There is a solution to our problem of consuming and our problem of disposing: Community.
What if instead of five families owning, storing and using children’s toys, they shared these toys and passed them around as each family was in need? What if instead of four neighbors all owning their own lawn mowers they shared one? What if instead of three families owning a waffle maker, they passed it around depending on who would be enjoying a Saturday morning filled with waffle making? What if an entire church shared specialty cooking tools: Bundt cake pan, angel food cake pan, cake frosting tools, miniature muffin tins, steamer, rice maker, ice cream maker. What if an extended family all shared camping gear: lanterns, flashlights, sleeping pads, stoves.
I can hear the uproar:
• Sharing children’s toys? That’s ridiculous. They don’t take care of their toys very well. My child really loved this specific toy and I want to have it for my next child at the exact moment she needs it. I may forget about it and my child will never have the opportunity to play with such a stimulating toy.
• One lawnmower? No way. Who will pay for the gas? What if I always end up paying for the gas? What if he drives the mower too rough? His lawn is bigger than mine so he will use it more. I want it stored at my house so I can use it when it is convenient for me.
• I could never share a waffle maker. When I wake up in the morning, and I feel like waffles, I don’t want to have to call my friend to see if I can come over and get it. The moment will be lost and I will never eat waffles again.
• Specialty cooking tools shared between an entire church? If that many people are using the tools, they will wear much faster. They will get ruined. Someone is bound to misplace an item. Someone is bound to be too rough while using the tool or they will clean the item improperly. The convenience will disappear and I will no longer enjoy cooking. It will complicate my life.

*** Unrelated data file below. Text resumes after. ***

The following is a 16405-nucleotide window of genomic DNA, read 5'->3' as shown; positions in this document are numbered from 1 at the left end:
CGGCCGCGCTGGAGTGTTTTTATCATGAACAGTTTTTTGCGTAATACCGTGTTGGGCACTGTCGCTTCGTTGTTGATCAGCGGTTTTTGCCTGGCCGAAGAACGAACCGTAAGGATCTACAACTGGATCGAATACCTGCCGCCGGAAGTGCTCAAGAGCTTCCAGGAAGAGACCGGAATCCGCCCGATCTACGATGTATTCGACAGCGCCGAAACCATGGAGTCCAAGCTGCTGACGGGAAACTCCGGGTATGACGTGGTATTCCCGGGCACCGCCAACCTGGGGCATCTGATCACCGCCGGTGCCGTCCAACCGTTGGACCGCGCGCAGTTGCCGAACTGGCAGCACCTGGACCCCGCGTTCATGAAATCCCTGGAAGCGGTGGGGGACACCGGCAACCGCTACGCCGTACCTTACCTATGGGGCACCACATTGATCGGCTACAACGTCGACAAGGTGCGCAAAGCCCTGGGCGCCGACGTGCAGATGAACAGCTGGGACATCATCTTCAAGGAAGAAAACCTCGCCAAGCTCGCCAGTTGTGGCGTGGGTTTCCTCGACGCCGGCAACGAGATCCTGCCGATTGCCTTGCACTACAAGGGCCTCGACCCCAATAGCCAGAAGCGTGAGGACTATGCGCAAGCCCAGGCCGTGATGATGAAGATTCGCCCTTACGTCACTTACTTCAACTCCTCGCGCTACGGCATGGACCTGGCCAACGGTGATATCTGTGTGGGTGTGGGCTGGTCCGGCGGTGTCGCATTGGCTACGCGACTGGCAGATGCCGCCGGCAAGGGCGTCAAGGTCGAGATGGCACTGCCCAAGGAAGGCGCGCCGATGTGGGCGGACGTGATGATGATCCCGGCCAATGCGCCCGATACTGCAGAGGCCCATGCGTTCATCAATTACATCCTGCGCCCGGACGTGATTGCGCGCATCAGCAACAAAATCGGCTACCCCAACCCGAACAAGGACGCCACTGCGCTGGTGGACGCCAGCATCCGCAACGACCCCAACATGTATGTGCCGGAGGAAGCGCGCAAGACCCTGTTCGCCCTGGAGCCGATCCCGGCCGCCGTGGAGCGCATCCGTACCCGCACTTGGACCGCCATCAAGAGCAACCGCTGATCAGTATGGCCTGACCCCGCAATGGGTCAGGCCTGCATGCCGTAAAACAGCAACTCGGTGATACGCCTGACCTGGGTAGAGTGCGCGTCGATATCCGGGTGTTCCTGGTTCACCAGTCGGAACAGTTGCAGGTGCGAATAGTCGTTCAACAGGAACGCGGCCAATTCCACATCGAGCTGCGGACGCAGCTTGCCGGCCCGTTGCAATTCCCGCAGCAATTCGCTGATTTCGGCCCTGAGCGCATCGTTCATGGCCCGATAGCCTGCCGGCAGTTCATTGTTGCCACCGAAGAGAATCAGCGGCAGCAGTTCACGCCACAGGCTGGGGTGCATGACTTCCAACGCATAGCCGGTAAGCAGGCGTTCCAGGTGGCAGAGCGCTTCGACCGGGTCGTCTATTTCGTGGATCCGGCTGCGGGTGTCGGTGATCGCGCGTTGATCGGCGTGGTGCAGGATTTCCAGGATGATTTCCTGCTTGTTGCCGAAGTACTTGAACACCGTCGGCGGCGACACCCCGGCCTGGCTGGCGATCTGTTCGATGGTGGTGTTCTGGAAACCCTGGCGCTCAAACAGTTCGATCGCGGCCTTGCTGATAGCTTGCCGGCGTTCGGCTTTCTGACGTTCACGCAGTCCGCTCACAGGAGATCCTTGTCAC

• Camping gear: I have a certain brand I like to buy. Who will replace the batteries? Who will buy the propane canisters? What if we all want to go camping together?
I can hear the fear. We all live in fear of our life being a little less convenient. We live in fear of our things being lost or ruined. We live in fear of a lack of fairness.
But imagine all the toys that sit for days, months and years without ever being used. Imagine all the days of the week that a lawn mower sits in the garage waiting for Saturday. Imagine the dust that collects on the waffle maker as it waits for the Saturday morning craving for strawberries and whip cream. Imagine the cooking tools that get pushed to the back of the cupboard or drawer waiting years to be pulled out and used. Imagine the camping gear that spends most of the time in a box in the garage only to be pulled out twice a summer.
We are trained to be consumers, so we really believe that we need to protect our things and that life should be convenient and that we should each own our own everything. So it breaks, who cares? As a community you can buy a new one. So you have to make a call and drive 10 minutes to pick up a waffle maker and you end up eating waffles a half hour later than planned? Thirty minutes, in the long run, does that really matter? So, he is too rough with the lawn mower, teach him how to use it properly. So you have replaced the battery in the flashlight the last two times, eventually someone else will replace it.
Community is not convenient. Community is not fair. There is nothing about it that is easy or effortless. As described in the classic story The Berentstain Bears and the Trouble With Friends, Sister Bear had been playing with her friend Lizzy Bruin, and they began arguing over who should get which toy. She runs home, fed up, “I’m never going to play with that Lizzy Bruin again! It’s much better playing by yourself! When you play by yourself you can do what you want when you want without having to worry about that Lizzy Bruin.” Mama Bear wisely responds that there are many things that a bear cub can’t do alone, but there is one thing she can do alone, “Be lonesome.”
Most of the time in life, it is much easier to just play by yourself. You have complete control over everything. Life is convenient. Your things last longer.
Community is not convenient. But community, in the end will be the thing that stuffs our souls. Community will prevent us from becoming the Hollow Men.
As seen at the Battle of Kruger, a pack is much more powerful than a single-family unit. Had the baby buffalo only had its mother and father, it would not have survived. What if the other buffalo had said, “Oh no, I couldn’t help, I am putting my life in danger.” Or “Oh, what if my baby gets hurt in the process?” The baby buffalo would have died.
A community is committed to one another. A community sacrifices for one another. A community commits not only when it benefits them, but also when it doesn’t benefit them at all. A community will solve the problem of hollow souls. A community will solve the problem of consumerism and disposal. A community will many times make life more difficult but in the end, baby buffaloes will be saved and Sister Bears will be less lonesome.